“As soon as scientists take up an advocacy role, regardless of the position or topic, they lose credibility as unbiased sources,” Holland asserts. “Some say that’s too much to ask, but I say that just like journalists have to rein in their own political beliefs when reporting, scientists have to avoid catering to policy arguments. They’re still highly regarded, but if they just get in there and punch it out with their opponents, they risk losing integrity.”
Holland’s view is that university news offices and what he describes as “support networks for the scientific community” bear responsibility for couching how research findings enter into policy debates—not the scientists themselves. That’s not a universal view, however; many scientists see no problem with advocacy, as long as it’s guided by expertise and experience.
Bruce Lanphear, a professor at BC Children’s Hospital and Simon Fraser University in Vancouver, British Columbia, says debates over whether scientists should get involved in policy are mostly semantic. “There’s a certain school of thought that our job as epidemiologists is simply to report results in journals while others translate those findings for the public—I don’t subscribe to that,” he says. “I view my job as also helping to translate findings in ways that don’t mislead the public but that also help people understand why something is important.”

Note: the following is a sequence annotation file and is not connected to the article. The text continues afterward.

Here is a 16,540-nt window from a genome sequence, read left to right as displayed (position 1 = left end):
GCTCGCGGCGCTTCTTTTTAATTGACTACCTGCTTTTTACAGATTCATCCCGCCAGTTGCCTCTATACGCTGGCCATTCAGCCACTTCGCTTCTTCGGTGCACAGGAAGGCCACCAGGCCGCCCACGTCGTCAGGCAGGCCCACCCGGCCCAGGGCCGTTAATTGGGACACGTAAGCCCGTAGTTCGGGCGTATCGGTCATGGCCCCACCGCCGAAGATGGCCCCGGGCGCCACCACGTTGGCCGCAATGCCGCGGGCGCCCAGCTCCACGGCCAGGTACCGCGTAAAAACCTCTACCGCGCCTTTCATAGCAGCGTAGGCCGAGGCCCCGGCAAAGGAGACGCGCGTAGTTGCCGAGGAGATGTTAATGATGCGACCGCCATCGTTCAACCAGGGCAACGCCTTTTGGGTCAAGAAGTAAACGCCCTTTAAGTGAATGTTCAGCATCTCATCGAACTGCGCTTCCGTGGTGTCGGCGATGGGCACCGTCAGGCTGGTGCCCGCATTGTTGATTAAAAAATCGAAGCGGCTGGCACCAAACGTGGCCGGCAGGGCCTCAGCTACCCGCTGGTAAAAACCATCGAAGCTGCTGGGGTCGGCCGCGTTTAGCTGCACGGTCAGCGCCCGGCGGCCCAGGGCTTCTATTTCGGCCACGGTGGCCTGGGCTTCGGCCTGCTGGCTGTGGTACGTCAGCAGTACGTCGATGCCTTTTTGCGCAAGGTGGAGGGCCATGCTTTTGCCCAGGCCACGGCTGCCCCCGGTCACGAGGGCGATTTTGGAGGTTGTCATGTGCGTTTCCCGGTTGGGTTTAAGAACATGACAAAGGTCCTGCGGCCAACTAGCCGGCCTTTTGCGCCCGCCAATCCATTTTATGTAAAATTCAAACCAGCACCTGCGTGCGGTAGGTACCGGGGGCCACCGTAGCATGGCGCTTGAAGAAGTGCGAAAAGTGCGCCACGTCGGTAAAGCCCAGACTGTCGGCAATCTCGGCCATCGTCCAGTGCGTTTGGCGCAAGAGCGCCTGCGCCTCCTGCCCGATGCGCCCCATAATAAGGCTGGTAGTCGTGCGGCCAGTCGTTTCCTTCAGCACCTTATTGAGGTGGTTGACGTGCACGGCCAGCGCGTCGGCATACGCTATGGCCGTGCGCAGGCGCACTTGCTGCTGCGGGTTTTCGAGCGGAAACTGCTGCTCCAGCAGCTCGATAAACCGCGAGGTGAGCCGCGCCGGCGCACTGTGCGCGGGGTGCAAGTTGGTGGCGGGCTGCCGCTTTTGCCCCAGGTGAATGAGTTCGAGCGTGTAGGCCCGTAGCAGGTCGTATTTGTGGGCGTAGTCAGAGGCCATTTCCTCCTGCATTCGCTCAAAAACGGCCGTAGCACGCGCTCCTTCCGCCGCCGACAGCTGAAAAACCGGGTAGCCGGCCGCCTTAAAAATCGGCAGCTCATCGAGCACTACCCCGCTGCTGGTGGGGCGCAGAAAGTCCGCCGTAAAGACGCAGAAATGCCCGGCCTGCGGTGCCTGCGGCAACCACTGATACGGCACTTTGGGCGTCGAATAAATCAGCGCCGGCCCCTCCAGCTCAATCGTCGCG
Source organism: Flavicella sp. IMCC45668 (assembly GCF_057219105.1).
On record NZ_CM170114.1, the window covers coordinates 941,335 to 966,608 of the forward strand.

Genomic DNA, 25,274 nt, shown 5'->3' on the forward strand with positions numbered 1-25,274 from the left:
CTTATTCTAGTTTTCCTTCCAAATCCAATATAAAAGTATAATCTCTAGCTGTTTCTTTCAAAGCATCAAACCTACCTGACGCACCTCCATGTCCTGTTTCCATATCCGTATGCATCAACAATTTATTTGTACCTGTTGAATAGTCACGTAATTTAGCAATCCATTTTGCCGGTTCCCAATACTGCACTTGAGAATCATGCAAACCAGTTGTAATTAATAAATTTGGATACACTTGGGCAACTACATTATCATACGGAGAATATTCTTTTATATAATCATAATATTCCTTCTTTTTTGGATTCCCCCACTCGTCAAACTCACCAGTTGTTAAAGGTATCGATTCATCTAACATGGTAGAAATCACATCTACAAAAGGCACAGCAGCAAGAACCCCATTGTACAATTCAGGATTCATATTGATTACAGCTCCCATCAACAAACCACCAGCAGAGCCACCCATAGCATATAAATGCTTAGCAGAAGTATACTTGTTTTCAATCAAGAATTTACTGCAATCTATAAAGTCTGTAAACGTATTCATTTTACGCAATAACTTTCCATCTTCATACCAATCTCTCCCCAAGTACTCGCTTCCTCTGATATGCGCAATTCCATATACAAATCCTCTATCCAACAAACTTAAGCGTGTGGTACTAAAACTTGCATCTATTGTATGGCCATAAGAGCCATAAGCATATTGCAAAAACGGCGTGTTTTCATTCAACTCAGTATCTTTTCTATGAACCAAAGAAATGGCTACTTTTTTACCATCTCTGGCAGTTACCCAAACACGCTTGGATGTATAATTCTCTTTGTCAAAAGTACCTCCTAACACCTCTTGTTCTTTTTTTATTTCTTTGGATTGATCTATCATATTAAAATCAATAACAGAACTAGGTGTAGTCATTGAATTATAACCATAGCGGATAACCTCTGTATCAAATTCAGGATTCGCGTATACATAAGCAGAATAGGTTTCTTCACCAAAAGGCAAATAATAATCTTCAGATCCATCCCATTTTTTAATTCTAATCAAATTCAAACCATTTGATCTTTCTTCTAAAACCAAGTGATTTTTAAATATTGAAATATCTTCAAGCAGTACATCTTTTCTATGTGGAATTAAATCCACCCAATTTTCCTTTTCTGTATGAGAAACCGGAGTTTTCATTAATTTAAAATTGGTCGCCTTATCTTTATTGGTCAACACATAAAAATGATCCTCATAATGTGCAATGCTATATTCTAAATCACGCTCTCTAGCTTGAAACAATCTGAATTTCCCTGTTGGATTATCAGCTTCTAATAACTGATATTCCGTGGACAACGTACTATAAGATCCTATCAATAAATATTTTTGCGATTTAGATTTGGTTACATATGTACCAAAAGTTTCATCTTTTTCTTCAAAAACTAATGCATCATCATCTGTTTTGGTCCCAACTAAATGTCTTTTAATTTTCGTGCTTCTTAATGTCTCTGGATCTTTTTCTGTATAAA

Lanphear is best known for research that links low-dose exposure to lead and other toxicants to developmental effects in children. As a medical doctor, he says his efforts to raise awareness about industrial toxicants in commerce are consistent with the Hippocratic Oath. “Activism is a direct extension of what I was trained to do as a doctor,” he says. “I feel an obligation to present data in ways that prevent dangerous exposures in the population.”
Lanphear appears unfazed by charges of alarmism, and he acknowledges there remain many unanswered toxicologic questions about lead, pesticides, and other chemicals. But their known risks also compel regulatory changes to minimize exposure, he says. In communicating about low-dose chemical risks, Lanphear aims to create a sense of urgency, which he says is a prerequisite to environmental legislation.
“That’s what it comes down to: community outrage,” Lanphear says. “We knew lead was toxic as far back as 1909. Why did it take so long to restrict how we use it? Because of inertia, lobbyists, and the tax revenues it was generating. It took outrage and lawsuits to move the legislation. A sense of urgency holds feet to the fire.”
Aiming for Clarity
People might look to science for clear-cut statements that can help them make decisions about their health and lifestyle, says Louis Guillette, Jr., a professor of biology at the University of Florida at Gainesville. But fields such as climate research, genomics, and toxicology are all grappling with enormous data sets and models that generate probabilistic instead of definitive findings. Most genetic tests, for instance, can’t accurately predict if someone will get a disease; they can only suggest that someone has perhaps a 15% chance of getting the disease under certain environmental conditions. Likewise, climate models can simulate temperature changes, but they can’t predict exactly where or when impacts will occur.